Phatthalung’s Thale Noi: A Visual Journey
With the slow hum of the boat’s engine, we headed out into the pitch-black depths of Thale Noi’s peat swamp forest. Only aided by the light of our headlamps, we cruised cautiously over the vine-infested shallow waters – carefully navigating as to not get the propeller intertwined.
Our mission on this particular morning was simple: to reach the Pak Pra Canal, a freshwater expanse dotted with traditional Yok Yor fishing nets before sunrise.
Each morning at dawn, local fishermen raise these giant square-rigged nets from the water below to collect their catch for the day and we wanted to photograph them in-action.
With our mission now complete, we took a moment to scan our surroundings. Thankfully, the sun was now climbing rapidly in the sky and its rays were increasing the illumination of the scene,. It’s almost as if a theatre curtain was being raised on a spectacle of fisherman – ones busy at work.
We spent the next half hour or so slowly motoring around between different areas of the lake – to take in the views and to ensure that we had plenty of photo opportunities with the fishermen.
Unlike most tours on Thale Noi (ทะเลน้อย), our guide took us to a more uncharted section of the lake – an area past Ekachai Bridge that’s typically reserved for locals.
For as far as our eyes could see, there was nothing but water and marshland painting the horizon.
On this side of the Ekachai Bridge… the only signs of life were white herons gracefully hunting for their next meal, little cormorants standing watch amongst tall trees, and the blinding vibrancy of pink water lilies emerging from the murky water below.
Eventually, we spotted a fisherman that was wading chest-deep in the water. Using a traditional technique, he was tending to his net just as his father and grandfather did before him.
According to our guide, the fishermen past Ekachai Bridge still adhere to the old ways of doing things. By utilizing the wisdom and skills that have been passed down to them, generation after generation, they’re able to honor their ancestors and keep their customs alive.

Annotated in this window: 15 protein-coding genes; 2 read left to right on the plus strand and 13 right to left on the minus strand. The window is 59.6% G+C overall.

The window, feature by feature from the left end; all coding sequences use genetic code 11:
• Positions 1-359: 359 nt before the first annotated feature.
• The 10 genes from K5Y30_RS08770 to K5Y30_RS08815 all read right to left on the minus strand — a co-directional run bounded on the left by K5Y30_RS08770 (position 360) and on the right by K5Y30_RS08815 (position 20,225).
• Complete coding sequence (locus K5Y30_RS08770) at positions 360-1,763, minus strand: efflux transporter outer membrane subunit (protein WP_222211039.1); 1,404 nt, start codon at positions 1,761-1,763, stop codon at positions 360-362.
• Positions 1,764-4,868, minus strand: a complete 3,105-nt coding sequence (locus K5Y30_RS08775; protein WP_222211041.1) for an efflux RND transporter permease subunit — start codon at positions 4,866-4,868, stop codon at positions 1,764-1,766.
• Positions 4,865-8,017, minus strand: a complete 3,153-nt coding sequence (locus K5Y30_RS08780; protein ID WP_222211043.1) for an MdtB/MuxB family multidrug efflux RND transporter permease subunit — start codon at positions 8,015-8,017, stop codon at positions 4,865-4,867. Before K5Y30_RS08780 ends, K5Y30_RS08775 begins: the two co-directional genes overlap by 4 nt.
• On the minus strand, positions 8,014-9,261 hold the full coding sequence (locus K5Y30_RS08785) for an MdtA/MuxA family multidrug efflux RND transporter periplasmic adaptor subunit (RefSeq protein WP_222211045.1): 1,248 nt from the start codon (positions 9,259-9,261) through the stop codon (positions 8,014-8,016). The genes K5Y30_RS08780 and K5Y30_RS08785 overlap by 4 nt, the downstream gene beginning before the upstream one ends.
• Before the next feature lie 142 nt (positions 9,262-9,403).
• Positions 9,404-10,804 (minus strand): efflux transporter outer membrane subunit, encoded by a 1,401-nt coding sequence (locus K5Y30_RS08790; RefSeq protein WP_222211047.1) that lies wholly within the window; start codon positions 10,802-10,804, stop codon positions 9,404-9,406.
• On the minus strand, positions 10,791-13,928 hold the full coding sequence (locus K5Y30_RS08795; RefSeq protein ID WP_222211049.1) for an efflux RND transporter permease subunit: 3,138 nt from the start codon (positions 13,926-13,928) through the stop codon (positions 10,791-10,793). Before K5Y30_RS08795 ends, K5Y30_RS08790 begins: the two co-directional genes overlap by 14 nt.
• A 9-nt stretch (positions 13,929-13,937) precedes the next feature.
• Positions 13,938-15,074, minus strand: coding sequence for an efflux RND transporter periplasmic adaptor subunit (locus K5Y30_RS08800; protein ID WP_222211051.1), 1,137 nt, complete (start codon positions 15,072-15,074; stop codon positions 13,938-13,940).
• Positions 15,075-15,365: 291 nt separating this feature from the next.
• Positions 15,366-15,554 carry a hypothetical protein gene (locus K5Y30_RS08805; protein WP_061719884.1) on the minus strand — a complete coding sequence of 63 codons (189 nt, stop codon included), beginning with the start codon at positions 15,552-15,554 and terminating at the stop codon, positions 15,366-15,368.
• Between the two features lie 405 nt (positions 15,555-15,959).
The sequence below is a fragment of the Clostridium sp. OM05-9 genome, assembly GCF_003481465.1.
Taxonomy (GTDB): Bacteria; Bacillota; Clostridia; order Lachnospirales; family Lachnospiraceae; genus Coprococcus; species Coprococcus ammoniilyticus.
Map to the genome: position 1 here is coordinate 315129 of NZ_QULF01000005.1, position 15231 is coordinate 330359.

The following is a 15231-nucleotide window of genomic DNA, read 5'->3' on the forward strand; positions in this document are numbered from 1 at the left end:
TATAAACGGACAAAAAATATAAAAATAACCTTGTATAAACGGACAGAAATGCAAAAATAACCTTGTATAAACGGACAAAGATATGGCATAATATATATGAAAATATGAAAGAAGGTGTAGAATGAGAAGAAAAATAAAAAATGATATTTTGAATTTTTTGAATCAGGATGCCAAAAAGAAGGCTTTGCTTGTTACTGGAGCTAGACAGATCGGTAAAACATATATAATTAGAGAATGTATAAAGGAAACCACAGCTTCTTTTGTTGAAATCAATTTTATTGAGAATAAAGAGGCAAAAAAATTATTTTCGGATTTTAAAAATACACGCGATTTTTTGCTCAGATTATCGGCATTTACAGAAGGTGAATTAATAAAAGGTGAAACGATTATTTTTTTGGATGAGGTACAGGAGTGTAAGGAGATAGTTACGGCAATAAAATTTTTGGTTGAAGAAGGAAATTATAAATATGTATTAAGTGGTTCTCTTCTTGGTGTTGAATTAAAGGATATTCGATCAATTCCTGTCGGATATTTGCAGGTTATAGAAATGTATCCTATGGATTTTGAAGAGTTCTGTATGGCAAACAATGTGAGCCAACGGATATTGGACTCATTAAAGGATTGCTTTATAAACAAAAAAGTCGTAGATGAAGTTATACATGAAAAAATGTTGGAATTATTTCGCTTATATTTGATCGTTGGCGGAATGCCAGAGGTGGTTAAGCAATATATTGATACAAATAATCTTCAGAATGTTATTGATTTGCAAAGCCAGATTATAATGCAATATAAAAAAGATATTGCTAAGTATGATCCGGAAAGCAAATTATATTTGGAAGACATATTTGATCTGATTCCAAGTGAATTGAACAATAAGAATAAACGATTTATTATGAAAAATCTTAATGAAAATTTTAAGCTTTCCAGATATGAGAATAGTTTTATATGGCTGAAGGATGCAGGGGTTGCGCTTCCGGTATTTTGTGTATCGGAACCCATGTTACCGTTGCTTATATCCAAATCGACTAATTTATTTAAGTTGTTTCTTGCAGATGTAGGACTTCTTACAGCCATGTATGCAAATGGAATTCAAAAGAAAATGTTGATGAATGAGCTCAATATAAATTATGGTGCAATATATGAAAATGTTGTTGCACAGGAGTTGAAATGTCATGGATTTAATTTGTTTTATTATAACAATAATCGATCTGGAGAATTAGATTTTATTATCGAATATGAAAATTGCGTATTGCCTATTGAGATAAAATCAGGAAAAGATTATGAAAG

During our conversation with the fisherman, a herd of water buffalo began grazing the grassland in front of us. Without hesitation, our guide sped up the boat to take us in for a closer look. As we inched closer and closer to the herd, our guide pulled back the throttle and slowed the boat to a halt. Next thing we knew, we were face-to-face with a wild water buffalo.
Seeing this powerful beast up-close, intrigued us to scout out more wildlife on the lake.
Regarded as Thailand’s largest waterbird park at 285,625 rai (~176 square miles), Thale Noi is normally a birding paradise that’s home to over 287 exotic winged species.
However, we visited the lake during the off-season (August) and didn’t get to see much of the migratory and resident waterfowl that are normally observed here. Even though our timing wasn’t ideal, we still tried our best to photograph the birds that we could spot.
As we searched for more birds to photograph, we began to hear a repeated thrashing – a frenetic and aggressive tone amongst an otherwise peaceful backdrop.
With our curiosities peaked, our guide sped the engine of our long-tail boat to try and get a closer look. As the boat hummed closer and closer to the sound, we realized that the thrashing was from a tilapia fisherman practicing the tried-and-true beating method.